William T. Belcher, Esq.
Harry p. Waddell, Esq.
Steptoe & Johnson
Clarksburg, West Virginia
Attorneys for the Petitioners
David J. Romano, Esq.
Gregory H. Schillace, Esq.
Clarksburg, West Virginia
Attorneys for Pete L. Olean, E. James Olean,
Rose Olean and Andrew James Olean
The Opinion of the Court was delivered PER CURIAM.
1. "In determining whether to grant a rule to show
cause in prohibition when a court is not acting in excess of its
jurisdiction, this Court will look to the adequacy of other
available remedies such as appeal and to the over-all economy of
effort and money among litigants, lawyers and courts; however, this
Court will use prohibition in this discretionary way to correct
only substantial, clear-cut, legal errors plainly in contravention
of a clear statutory, constitutional, or common law mandate which
may be resolved independently of any disputed facts and only in
cases where there is a high probability that the trial will be
completely reversed if the error is not corrected in advance."
Syllabus Point 1, Hinkle v. Black, 164 W. Va. 112, 262 S.E.2d 744
2. "Rule 1.9(a) of the Rules of Professional Conduct,
precludes an attorney who has formerly represented a client in a
matter from representing another person in the same or a
substantially related matter that is materially adverse to the
interests of the former client unless the former client consents
after consultation." Syllabus Point 2, State ex rel McClanahan v.
Hamilton, 189 W. Va. 290, 430 S.E.2d 569 (1993).
3. "As soon as the client has expressed a desire to
employ an attorney, and there has been a corresponding consent on
the part of the attorney to act for him in a professional capacity,
the relation of attorney and client has been established; and all
dealings thereafter between them relating to the subject of the
employment will be governed by the rules applicable to such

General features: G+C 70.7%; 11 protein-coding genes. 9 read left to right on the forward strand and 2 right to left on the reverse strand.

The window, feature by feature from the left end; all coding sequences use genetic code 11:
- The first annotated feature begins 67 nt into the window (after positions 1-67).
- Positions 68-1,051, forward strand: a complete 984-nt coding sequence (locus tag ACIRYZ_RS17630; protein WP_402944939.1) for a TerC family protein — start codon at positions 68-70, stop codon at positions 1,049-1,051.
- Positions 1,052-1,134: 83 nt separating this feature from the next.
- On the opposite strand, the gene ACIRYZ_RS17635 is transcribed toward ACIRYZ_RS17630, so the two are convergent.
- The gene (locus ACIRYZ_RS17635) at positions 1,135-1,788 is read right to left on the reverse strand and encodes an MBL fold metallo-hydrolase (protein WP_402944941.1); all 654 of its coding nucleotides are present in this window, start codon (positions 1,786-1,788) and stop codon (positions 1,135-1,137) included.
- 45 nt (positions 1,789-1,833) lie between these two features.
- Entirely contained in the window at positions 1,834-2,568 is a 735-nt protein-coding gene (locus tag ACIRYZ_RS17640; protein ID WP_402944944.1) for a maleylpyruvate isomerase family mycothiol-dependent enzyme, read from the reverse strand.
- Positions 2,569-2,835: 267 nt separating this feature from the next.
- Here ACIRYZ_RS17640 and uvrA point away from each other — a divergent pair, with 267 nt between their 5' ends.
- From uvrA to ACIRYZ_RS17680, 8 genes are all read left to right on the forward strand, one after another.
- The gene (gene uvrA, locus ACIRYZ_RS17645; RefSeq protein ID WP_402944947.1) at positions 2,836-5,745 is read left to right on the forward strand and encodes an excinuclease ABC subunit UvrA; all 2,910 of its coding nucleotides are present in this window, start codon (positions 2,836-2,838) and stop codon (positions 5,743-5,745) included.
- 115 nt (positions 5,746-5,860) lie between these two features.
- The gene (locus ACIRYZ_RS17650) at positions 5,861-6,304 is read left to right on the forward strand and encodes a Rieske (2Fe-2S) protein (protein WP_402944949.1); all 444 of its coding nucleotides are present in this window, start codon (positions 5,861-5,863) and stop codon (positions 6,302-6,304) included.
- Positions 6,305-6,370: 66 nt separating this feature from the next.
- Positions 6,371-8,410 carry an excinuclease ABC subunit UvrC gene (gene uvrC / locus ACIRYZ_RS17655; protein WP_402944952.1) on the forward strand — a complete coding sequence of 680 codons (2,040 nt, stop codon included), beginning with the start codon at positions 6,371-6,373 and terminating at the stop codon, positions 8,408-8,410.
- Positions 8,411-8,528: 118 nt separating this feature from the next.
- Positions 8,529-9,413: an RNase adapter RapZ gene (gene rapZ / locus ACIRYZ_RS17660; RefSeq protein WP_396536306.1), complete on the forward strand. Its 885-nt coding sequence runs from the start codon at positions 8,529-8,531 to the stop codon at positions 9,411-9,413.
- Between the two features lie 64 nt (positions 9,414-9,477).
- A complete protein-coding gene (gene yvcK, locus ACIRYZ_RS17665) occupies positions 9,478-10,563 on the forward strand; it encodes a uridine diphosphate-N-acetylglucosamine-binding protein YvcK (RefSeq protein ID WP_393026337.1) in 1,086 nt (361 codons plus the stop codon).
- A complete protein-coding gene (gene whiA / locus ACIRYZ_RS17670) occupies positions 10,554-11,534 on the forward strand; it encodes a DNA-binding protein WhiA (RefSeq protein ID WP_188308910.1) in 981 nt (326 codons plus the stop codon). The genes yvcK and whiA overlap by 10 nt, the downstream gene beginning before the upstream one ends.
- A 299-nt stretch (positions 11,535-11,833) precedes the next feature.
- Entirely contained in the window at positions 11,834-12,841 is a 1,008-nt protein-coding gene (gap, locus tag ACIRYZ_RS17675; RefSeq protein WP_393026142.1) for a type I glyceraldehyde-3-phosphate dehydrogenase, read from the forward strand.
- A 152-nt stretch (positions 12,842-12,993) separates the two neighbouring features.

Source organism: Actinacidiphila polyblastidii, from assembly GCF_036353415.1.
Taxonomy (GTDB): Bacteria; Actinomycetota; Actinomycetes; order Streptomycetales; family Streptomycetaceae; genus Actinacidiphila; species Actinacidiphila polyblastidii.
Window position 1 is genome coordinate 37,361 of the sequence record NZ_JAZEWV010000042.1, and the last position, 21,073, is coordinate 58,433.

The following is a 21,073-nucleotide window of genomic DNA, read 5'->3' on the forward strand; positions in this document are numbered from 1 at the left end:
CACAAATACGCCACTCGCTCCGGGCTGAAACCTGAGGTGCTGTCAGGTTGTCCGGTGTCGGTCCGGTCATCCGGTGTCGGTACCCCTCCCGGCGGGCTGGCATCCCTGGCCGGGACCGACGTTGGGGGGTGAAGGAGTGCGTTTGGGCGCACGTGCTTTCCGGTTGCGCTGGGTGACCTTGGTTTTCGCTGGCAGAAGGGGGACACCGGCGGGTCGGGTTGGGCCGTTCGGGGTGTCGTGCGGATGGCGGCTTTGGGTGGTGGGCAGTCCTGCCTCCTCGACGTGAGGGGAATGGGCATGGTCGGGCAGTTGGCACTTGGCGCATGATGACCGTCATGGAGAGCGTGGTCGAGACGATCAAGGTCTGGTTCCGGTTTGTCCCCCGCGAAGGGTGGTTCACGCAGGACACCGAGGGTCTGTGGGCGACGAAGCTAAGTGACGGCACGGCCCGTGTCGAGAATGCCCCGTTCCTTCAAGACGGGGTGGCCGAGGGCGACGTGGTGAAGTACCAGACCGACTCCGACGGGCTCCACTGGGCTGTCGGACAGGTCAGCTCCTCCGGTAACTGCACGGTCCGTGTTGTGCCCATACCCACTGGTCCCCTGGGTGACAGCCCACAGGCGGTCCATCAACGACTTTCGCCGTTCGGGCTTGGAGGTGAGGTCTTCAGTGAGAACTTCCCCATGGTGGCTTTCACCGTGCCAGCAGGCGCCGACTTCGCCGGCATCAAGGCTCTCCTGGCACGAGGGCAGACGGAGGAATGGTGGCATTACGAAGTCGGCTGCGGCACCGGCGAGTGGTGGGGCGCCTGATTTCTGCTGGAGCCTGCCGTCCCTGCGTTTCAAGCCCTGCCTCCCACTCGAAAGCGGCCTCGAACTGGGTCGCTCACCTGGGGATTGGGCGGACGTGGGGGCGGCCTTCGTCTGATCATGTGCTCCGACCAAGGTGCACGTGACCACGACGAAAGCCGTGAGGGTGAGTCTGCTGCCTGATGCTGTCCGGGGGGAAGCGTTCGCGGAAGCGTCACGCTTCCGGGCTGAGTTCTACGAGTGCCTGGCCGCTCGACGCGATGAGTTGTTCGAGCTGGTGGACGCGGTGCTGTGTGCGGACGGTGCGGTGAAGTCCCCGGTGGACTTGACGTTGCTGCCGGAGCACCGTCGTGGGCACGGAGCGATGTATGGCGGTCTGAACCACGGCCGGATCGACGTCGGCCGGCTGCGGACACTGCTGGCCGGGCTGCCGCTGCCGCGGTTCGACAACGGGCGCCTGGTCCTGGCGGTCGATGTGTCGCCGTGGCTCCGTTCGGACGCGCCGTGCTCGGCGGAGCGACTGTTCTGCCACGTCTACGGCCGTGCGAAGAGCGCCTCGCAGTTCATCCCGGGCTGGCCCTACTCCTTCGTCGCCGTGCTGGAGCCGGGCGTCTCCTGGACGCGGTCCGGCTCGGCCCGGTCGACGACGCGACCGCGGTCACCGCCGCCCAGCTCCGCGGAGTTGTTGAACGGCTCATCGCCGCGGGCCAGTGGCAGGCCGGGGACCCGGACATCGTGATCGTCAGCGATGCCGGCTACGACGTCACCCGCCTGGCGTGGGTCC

relation." Syllabus Point 1, Keenan v. Scott, 64 W. Va. 137, 61
S.E. 806 (1908).
The relators, certain beneficiaries of the estate of Luke
A. OleanSee footnote 1, seek to vacate an order entered by Thomas A. Bedell,
Judge of the Circuit Court of Harrison County, disqualifying the
law firm of Steptoe & Johnson from representing the relators in
DeFrances et al. v. Olean et al., Civil Action No. 93-C-203-2
(Complaint Filed Mar. 17, 1993). The circuit court disqualified
Steptoe & Johnson because of one brief meeting between the decedent
and Robert M. Steptoe, Jr., a partner in Steptoe & Johnson, during
which Mr. Steptoe described the services available from Steptoe &
Johnson for estate planning. The defendants belowSee footnote 2 argue that
because of this meeting, Steptoe & Johnson have a conflict of
interest and are disqualified from representing the relators.
Because the evidence shows that an attorney-client relationship
never existed between the decedent and Steptoe & Johnson, this
Court grants the relators a writ of prohibition.
On June 9, 1985, Luke A. Olean drafted a holographic will
naming Pete L. Olean and E. James Olean as co-executors. By this
will, the bulk of Mr. Olean's estate was bequeathed to E. James
Olean, Pete L. Olean, Carrie Olean DeFrances, Elizabeth Olean Kopp
and survivors. Certain of Mr. Olean's stock was to be equally
divided among Mr. Olean's nieces, nephews and their children.
Some time after Mr. Olean drafted his will, his brother,
Dr. Ralph F. Olean, contacted Mr. Steptoe and requested he meet
with the two brothers to discuss possible representation of Mr.
Olean by Steptoe & Johnson in the estate planning area. Mr.
Steptoe, who does not practice in wills and estates, met alone with